NEW YORK — For many young people, becoming a superstar MC is a much-treasured dream. However, for about a dozen New York City teens, recording a track heard around the world with the assistance of a much-respected lyricist became a fun reality on Saturday (October 9).
Chicago MC Lupe Fiasco helmed a recording session with a crew of young people during an event thrown by hip-hop-oriented nonprofit World Up as part of NYC's Re:Form School pop-up art exhibition. The "Superstar" rapper guided several amped teens through the process of penning lyrics, crafting a hook and laying down the vocals for a track. Two versions of the song were created simultaneously as a production team based in Brazil Skyped in during the three-hour session. The event was truly an international effort as remixers from far-flung locales such as Istanbul, Berlin and Amsterdam were also involved in the project and reworked audio tracks via a digital shared folder.
Lupe was a hands-on instructor, motivating kids when they slipped up, coaching outsize swagger from the novice spitters and coaxing shy participants into sharing their ideas. The crew wrapped up with a freestyle cipher, banging on desks, dropping bars and belting out heartfelt vocals. Lupe even spit a few lines and indulged the kids' requests for autographs and pictures.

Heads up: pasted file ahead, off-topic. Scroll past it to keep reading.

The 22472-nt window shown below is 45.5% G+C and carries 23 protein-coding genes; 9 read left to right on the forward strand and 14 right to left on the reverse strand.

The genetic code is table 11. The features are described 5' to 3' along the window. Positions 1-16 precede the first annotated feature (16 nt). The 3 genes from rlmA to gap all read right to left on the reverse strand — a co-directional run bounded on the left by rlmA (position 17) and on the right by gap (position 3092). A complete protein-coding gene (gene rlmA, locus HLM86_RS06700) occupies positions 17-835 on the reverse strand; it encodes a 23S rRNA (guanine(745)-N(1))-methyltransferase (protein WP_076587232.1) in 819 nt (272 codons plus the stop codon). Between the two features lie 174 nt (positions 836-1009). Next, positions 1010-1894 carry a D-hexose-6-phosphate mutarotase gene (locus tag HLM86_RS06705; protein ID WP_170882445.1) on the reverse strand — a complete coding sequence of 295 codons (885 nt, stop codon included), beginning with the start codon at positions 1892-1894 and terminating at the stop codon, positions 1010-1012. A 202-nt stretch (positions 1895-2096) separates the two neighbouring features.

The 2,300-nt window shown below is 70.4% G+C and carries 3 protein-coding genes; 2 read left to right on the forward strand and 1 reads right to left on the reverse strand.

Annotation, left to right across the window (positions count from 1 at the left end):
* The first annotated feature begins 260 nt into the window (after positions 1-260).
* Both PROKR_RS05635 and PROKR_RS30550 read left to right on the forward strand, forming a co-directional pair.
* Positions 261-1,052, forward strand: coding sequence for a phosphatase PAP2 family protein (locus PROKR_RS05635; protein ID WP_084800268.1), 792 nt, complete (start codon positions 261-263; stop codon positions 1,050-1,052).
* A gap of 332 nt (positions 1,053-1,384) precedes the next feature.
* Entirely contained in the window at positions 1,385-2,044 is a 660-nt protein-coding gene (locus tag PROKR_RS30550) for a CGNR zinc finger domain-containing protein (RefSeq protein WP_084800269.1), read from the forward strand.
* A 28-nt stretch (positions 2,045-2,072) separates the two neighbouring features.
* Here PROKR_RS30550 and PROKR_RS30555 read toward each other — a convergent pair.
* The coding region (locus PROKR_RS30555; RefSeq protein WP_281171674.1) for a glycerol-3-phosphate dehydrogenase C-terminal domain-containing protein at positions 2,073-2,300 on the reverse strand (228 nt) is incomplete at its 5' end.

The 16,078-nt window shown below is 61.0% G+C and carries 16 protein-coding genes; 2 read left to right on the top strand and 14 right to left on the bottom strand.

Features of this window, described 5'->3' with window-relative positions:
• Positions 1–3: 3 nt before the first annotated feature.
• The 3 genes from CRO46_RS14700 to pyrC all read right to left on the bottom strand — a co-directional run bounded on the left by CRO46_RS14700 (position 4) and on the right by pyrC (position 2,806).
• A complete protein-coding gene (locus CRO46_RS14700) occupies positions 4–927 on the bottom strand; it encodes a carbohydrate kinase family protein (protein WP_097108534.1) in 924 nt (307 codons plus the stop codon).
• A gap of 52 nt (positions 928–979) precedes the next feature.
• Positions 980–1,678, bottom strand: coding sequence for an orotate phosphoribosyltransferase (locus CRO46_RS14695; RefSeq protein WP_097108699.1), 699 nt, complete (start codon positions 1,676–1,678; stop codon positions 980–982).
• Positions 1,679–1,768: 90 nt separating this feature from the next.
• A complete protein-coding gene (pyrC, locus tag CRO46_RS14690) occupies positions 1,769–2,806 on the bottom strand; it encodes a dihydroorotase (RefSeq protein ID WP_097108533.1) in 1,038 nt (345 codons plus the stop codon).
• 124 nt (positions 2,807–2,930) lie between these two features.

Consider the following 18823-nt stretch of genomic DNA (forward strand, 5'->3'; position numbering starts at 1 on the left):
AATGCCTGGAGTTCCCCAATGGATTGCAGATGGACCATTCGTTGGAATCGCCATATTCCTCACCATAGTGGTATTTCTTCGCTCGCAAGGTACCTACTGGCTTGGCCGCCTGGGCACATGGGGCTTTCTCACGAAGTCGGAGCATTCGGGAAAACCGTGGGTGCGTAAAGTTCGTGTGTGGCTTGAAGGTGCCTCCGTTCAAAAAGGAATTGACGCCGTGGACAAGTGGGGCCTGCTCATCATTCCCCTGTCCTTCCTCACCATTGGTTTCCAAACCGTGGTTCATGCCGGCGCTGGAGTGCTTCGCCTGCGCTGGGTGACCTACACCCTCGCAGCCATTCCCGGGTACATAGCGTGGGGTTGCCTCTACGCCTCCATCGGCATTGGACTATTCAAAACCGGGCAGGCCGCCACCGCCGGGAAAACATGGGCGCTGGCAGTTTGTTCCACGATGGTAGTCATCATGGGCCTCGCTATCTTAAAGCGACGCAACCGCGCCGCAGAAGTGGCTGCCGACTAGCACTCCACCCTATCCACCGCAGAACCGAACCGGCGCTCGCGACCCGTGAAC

"It was dope. It was real dope today," Lupe told MTV News. "It was a very exhilarating kinda thing to see the youth and the talent that they already have within them and kinda get an opportunity to converse with them and learn some things from them and vice versa."
Although the "Dumb It Down" spitter seemed at home in the classroom and has pondered abandoning the music industry in the past, Lupe insisted he wouldn't make teaching a full-time gig anytime soon.
"Nah, I'm not no teacher. I ain't no teacher," Lupe said, brushing off the suggestion. "I'm good at certain things that I do but, you know, teaching is a very hard job. I don't low-ball it by any means. I definitely don't think ... 'cause you can rapport with somebody that you can be a teacher with no training or no nothing like that. You gotta have the curriculum and make sure that kids [will be] able to comprehend and make sure you even can fully explain actually what you're trying to teach to somebody at the same time too. I don't have any of those qualities or any of those responsibilities so [these] hour, couple-hour sessions showing kids how to rap is all that got."
Would you like to learn how to rap from Lupe Fiasco? What would you ask for pointers on? Let us know in the comments!